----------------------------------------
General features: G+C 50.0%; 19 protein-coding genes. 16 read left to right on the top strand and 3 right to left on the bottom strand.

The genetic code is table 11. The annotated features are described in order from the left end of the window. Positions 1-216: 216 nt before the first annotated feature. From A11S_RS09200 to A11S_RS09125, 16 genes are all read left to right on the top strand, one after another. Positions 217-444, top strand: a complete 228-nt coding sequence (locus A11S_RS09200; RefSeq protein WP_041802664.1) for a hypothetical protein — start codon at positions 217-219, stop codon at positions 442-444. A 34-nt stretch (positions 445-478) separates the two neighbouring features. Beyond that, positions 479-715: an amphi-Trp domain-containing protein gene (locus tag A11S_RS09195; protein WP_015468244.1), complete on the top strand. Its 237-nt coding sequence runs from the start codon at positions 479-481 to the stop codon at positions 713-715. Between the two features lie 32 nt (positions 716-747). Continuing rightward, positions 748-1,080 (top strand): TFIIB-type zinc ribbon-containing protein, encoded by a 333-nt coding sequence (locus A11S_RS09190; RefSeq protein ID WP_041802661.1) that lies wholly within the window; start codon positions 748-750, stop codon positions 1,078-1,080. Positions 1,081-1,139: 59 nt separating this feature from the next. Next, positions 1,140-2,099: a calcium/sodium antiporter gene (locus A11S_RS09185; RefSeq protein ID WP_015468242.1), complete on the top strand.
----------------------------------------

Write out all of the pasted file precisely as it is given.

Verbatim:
General features: G+C 50.0%; 19 protein-coding genes. 16 read left to right on the top strand and 3 right to left on the bottom strand.

The genetic code is table 11. The annotated features are described in order from the left end of the window. Positions 1-216: 216 nt before the first annotated feature. From A11S_RS09200 to A11S_RS09125, 16 genes are all read left to right on the top strand, one after another. Positions 217-444, top strand: a complete 228-nt coding sequence (locus A11S_RS09200; RefSeq protein WP_041802664.1) for a hypothetical protein — start codon at positions 217-219, stop codon at positions 442-444. A 34-nt stretch (positions 445-478) separates the two neighbouring features. Beyond that, positions 479-715: an amphi-Trp domain-containing protein gene (locus tag A11S_RS09195; protein WP_015468244.1), complete on the top strand. Its 237-nt coding sequence runs from the start codon at positions 479-481 to the stop codon at positions 713-715. Between the two features lie 32 nt (positions 716-747). Continuing rightward, positions 748-1,080 (top strand): TFIIB-type zinc ribbon-containing protein, encoded by a 333-nt coding sequence (locus A11S_RS09190; RefSeq protein ID WP_041802661.1) that lies wholly within the window; start codon positions 748-750, stop codon positions 1,078-1,080. Positions 1,081-1,139: 59 nt separating this feature from the next. Next, positions 1,140-2,099: a calcium/sodium antiporter gene (locus A11S_RS09185; RefSeq protein ID WP_015468242.1), complete on the top strand.